Monday, December 20, 2010

How Jews respond to Christmas: the research

We all "know" that Chanuccah's importance is magnified for diaspora Jews because of its proximity to Christmas. But last year, some researchers set out to prove it.

In a paper published in The Economic Journal, economists Ran Abramitzky, Liran Einav and Oren Rigbi showed evidence that Jews with children under 18 are more likely to celebrate Chanuccah than other holidays; that the correlation between having children and celebrating Chanuccah is highest amongst Reform Jews (most likely to be exposed to Christmas), then Conservative Jews, and lowest amongst Orthodox ones; that these correlations are not present for other festivals such as Pesach; and that "Jewish products" have higher sales at Channucah time in US counties with a lower share of Jews (ie amongst people likely to feel more pressure from Christmas). They concluded:
These patterns are consistent with the hypothesis that Jews increase religious activity during Hanukkah because of the presence of Christmas and this response is primarily driven by the presence of children. Jews with children at home may celebrate Hanukkah more intensively so their children do not feel left out and/or because they are concerned their children will convert or intermarry.
The other obvious explanation for their findings is that for parents who want to give their children some Jewish exposure, Chanuccah is far "easier" to "do" than Pesach, to which the researchers were comparing. They say they took this into account but to be honest, I didn't understand the stats talk (I'm an English major, so sue me).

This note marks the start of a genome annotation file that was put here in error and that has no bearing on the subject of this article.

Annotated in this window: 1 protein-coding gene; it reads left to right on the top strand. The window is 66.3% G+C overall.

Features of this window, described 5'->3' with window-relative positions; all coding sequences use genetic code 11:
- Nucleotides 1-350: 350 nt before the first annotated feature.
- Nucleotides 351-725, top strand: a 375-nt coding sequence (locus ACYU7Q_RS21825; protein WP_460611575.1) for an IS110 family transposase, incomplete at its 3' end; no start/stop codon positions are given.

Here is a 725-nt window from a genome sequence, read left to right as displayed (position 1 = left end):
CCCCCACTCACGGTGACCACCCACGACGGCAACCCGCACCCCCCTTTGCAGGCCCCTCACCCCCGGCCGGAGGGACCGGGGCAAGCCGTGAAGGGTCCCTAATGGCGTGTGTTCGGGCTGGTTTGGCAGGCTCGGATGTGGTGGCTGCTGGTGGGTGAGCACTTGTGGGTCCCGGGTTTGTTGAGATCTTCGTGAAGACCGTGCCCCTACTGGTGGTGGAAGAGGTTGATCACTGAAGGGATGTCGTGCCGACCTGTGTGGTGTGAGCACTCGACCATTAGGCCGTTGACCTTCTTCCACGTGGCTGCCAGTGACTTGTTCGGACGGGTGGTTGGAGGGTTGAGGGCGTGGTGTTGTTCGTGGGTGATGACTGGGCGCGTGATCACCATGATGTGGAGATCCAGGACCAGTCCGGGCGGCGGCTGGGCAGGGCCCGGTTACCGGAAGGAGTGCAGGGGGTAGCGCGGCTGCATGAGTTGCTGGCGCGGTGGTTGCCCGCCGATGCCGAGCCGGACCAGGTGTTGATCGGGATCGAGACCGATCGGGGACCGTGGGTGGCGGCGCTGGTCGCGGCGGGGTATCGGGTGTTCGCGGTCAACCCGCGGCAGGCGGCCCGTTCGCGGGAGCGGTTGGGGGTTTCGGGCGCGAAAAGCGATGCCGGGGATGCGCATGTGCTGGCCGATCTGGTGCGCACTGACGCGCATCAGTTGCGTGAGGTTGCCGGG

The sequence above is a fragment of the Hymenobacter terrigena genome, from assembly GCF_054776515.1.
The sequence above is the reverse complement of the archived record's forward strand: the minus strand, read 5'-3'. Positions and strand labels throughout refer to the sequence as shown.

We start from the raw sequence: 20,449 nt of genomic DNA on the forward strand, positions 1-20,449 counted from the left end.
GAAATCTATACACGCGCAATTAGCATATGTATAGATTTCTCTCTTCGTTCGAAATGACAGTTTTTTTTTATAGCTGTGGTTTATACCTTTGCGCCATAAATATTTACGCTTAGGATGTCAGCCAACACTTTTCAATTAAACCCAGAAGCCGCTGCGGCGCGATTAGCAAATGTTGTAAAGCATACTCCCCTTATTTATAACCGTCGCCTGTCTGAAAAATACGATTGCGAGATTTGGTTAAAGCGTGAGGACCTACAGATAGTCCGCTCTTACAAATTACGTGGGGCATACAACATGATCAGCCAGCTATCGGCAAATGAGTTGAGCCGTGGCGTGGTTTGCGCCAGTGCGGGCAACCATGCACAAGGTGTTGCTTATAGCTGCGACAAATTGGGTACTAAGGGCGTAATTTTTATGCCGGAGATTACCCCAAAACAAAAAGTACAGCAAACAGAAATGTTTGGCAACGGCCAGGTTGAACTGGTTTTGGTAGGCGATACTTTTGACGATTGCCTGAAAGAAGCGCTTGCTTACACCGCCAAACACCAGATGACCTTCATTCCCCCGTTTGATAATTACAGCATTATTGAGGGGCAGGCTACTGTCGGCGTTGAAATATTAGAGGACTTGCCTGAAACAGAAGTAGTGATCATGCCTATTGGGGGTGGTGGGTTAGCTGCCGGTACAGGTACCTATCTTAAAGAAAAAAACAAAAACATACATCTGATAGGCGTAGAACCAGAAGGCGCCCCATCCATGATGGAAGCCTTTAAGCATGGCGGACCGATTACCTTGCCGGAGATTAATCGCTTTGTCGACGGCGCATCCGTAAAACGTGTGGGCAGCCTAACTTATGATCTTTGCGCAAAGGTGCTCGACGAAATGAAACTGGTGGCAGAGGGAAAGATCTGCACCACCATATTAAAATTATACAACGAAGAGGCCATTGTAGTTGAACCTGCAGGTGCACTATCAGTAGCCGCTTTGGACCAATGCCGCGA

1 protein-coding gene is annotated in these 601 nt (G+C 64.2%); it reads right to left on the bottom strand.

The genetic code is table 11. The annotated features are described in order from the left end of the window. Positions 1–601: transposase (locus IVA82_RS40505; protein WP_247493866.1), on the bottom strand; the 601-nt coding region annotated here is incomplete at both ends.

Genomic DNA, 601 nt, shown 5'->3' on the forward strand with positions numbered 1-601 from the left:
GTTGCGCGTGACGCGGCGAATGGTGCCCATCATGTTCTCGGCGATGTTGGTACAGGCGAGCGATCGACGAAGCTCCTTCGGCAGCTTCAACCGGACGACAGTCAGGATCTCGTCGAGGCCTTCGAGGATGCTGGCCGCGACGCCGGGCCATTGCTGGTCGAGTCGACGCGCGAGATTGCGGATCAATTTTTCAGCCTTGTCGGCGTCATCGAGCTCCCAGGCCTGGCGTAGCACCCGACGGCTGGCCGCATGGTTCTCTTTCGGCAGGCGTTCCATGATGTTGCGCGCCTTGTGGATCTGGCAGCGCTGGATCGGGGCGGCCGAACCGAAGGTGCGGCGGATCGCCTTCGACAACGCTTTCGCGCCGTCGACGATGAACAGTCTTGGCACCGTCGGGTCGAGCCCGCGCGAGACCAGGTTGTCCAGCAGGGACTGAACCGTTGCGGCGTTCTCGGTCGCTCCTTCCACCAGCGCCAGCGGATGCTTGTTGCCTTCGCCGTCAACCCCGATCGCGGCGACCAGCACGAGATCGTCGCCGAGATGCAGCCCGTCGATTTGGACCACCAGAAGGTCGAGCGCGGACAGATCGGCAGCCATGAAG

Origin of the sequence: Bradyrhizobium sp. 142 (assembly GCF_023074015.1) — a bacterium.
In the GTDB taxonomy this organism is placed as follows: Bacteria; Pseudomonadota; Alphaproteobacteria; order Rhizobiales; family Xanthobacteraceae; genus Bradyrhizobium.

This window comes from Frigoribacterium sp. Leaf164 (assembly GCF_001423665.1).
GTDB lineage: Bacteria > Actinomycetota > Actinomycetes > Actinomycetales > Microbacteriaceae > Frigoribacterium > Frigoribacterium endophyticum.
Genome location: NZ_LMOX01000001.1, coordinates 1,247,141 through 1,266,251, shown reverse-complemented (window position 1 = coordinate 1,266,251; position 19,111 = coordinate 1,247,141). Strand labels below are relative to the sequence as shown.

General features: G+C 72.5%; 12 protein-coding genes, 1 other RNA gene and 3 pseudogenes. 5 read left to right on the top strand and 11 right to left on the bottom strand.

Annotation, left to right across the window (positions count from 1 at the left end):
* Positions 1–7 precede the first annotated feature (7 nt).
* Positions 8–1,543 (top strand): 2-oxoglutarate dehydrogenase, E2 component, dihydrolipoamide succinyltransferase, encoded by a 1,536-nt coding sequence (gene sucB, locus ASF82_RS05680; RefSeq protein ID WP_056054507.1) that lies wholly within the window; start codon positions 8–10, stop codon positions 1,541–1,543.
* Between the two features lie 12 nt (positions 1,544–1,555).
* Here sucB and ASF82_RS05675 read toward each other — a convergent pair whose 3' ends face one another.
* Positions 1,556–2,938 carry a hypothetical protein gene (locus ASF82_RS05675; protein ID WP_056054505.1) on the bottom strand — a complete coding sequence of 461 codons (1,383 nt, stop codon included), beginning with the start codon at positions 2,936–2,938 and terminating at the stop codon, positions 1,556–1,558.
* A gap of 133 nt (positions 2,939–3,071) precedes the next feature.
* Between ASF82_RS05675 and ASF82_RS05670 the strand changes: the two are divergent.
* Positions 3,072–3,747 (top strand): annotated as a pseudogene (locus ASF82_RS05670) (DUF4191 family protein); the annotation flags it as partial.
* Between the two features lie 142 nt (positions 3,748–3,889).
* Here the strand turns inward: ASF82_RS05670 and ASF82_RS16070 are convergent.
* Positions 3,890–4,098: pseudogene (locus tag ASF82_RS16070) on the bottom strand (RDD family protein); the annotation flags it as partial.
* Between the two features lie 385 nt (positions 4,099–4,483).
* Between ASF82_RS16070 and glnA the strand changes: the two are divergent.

Either way, it would be interesting if they could track observance of Chanuccah over several years, to show whether celebration of the Jewish festival increased the closer it was, in the calendar, to Christmas, or whether it decreased in years like this one, when there was a distance of some weeks between the two.

The researchers end by noting that Christmas does not just affect Jews; it has had an impact on Kwanzaa, for example.
One natural idea for further research is to investigate the behaviour of Jews who live in predominantly 'Muslim' countries and analyse whether Jews in such countries respond to 'attractive' Muslim holidays.
It is of course possible they developed their own customs around Muslim holidays (much as American Jews eat Chinese on Christmas, for example), but I doubt they responded by strengthening observance of their minor festivals, for the simple reason that the dates of the Muslim festivals tend to move quite radically over a short number of years, so any correlation between the dates of particular festivals wouldn't last that long.

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